The time spent in Trinidad & Tobago has prepared him, he insisted in the interview, on the tougher task ahead. Consular matters formed the brunt of his activities in the southern Caribbean republic, known popularly for its Calypso music, fine cuisine, cricket greats, and delightful women, one of whom he married three months ago. In China, though, the reverse is expected — and that's why, he reckons, trade negotiations will be so important.

Running the downsized high commission of 10 people in Port of Spain showed up challenges but the staff managed to handle the workload that included over 2,000 applications for passports alone, annually, Ambassador Williams revealed.

AMBASSADOR WILLIAMS ... we must also do as much as we can to bring our culture to China.

The Revised Treaty of Chaguaramas signed by the Caribbean Community (Caricom) in July 2001 introduced free movement of skilled labour across the region, which led to an explosion of Jamaicans in all Caribbean islands.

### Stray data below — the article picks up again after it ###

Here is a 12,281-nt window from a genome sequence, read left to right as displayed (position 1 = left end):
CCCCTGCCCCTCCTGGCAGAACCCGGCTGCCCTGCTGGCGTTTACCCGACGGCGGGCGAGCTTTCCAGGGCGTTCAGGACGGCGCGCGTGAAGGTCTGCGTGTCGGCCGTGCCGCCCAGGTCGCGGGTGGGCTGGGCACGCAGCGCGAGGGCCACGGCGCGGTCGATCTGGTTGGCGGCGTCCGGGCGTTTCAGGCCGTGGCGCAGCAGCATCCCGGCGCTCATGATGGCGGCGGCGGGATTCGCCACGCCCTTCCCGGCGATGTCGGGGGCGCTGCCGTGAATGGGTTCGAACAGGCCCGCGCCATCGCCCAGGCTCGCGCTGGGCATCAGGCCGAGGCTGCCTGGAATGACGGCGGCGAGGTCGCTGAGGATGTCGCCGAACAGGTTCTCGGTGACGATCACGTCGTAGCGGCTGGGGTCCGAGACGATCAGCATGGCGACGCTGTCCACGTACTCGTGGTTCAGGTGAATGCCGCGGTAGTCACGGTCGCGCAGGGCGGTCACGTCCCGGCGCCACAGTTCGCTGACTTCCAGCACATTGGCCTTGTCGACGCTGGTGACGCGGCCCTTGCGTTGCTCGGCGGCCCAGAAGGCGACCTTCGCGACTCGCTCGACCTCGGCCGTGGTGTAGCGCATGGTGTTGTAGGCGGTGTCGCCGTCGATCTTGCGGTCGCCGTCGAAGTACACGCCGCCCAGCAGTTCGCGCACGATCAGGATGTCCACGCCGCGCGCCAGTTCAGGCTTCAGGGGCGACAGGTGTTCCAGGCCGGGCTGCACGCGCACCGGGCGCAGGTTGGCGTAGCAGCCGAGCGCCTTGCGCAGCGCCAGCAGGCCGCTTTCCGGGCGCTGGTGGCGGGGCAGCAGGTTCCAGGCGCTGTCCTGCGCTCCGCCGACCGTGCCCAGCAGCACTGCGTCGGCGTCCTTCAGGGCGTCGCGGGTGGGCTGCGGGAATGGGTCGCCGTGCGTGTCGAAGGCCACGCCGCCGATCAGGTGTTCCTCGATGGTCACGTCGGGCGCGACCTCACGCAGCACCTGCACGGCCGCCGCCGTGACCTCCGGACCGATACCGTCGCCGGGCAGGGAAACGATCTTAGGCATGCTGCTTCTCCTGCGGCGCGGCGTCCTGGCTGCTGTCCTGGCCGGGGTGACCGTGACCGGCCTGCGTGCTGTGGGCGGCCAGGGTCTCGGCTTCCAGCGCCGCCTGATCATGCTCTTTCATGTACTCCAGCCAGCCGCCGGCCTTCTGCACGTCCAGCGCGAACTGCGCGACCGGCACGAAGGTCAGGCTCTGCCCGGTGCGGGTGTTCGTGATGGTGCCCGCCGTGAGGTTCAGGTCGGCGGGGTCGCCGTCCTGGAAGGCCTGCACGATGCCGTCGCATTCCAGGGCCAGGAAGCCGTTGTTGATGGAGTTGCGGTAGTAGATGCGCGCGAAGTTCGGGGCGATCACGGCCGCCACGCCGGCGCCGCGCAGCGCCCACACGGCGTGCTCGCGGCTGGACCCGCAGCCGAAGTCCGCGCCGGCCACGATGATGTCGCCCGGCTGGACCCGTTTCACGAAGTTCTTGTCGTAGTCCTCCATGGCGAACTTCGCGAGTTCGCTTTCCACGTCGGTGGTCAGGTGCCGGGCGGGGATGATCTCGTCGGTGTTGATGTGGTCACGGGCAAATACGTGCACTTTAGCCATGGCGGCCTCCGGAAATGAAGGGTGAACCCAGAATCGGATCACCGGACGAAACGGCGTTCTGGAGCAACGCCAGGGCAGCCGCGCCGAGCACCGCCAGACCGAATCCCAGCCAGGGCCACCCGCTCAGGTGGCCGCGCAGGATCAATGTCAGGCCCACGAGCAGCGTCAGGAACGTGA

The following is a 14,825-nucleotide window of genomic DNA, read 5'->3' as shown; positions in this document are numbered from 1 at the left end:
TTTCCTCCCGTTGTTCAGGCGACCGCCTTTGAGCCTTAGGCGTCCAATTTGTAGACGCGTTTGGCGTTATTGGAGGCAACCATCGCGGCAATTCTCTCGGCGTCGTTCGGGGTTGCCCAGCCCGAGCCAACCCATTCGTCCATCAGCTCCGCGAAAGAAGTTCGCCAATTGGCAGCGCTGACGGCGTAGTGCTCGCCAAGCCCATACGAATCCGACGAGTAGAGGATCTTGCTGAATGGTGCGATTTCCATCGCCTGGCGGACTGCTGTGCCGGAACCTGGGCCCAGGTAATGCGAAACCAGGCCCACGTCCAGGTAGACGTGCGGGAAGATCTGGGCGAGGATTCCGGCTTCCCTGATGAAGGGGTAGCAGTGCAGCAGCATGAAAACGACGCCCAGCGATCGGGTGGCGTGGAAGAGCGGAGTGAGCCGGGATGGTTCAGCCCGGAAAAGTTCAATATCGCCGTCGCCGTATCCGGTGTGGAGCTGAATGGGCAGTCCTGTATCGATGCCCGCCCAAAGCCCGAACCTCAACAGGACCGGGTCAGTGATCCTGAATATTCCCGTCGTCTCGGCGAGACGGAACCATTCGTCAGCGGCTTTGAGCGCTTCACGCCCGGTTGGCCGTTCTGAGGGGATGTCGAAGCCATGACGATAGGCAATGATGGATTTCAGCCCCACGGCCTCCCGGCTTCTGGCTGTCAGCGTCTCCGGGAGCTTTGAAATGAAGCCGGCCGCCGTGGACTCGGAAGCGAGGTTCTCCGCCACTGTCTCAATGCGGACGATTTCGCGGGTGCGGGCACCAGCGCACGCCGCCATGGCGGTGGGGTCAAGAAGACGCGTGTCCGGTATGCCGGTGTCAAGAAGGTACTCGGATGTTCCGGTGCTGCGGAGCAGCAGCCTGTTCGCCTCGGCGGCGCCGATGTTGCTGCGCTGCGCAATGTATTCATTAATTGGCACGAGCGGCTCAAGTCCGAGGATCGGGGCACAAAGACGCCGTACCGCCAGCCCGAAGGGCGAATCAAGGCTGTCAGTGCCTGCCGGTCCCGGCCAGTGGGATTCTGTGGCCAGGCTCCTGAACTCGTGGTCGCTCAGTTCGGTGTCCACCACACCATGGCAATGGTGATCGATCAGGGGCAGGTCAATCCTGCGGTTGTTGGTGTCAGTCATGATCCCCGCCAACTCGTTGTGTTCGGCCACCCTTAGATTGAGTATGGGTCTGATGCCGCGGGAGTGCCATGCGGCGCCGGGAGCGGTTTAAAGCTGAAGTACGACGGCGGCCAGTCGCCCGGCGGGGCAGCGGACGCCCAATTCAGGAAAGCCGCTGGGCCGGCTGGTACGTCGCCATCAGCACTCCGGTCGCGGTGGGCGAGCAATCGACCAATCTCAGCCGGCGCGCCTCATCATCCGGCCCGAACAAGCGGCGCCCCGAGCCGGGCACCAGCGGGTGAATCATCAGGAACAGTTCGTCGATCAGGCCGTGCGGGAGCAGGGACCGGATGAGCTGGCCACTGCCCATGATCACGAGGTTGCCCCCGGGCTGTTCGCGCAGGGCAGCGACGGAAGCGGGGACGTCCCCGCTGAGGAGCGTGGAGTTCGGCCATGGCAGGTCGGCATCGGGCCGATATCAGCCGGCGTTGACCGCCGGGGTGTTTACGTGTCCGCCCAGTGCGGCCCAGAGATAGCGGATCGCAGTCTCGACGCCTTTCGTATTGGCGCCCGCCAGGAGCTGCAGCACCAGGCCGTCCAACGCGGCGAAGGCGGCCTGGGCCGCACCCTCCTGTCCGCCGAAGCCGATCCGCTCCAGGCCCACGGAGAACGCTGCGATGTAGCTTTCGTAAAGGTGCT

In later years, more categories of workers were added to the free movement, resulting in several Jamaicans immigrating to eastern Caribbean islands, which created a much higher demand for consular work, acquiring passports and citizenship, suggested Ambassador Williams, a former Jamaica board representative to the Inter-American Development Bank.

"The balance between consular work and other matters [was] overwhelming. We had to devise systems to properly manage that whole area, we had to introduce systems along the way to reduce human error and get things moving faster, and to encourage eligible people to use online passport application for adult passports [so as] to take that burden off us. It was very, very demanding work.

"There are four foreign service officers — myself, a counsellor, first secretary, and the accountant. So, two people would do consular work; and there are six what you would call local staff — although [when the term local is used it would mean] five of them are Jamaicans who have lived in Trinidad for a long time. It's only the driver was a Trinidadian.

"We had to manage all that work and look after the interest of every Jamaican. Once a Jamaican approached us, we had to find a solution to the problems or issues.